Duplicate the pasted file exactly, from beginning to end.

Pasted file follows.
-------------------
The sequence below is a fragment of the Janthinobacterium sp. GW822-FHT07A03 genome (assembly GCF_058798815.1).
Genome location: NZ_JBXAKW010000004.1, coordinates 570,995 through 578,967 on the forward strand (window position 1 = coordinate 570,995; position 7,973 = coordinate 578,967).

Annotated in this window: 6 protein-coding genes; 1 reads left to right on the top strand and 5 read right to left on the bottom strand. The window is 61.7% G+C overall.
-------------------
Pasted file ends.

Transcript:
The sequence below is a fragment of the Janthinobacterium sp. GW822-FHT07A03 genome (assembly GCF_058798815.1).
Genome location: NZ_JBXAKW010000004.1, coordinates 570,995 through 578,967 on the forward strand (window position 1 = coordinate 570,995; position 7,973 = coordinate 578,967).

Annotated in this window: 6 protein-coding genes; 1 reads left to right on the top strand and 5 read right to left on the bottom strand. The window is 61.7% G+C overall.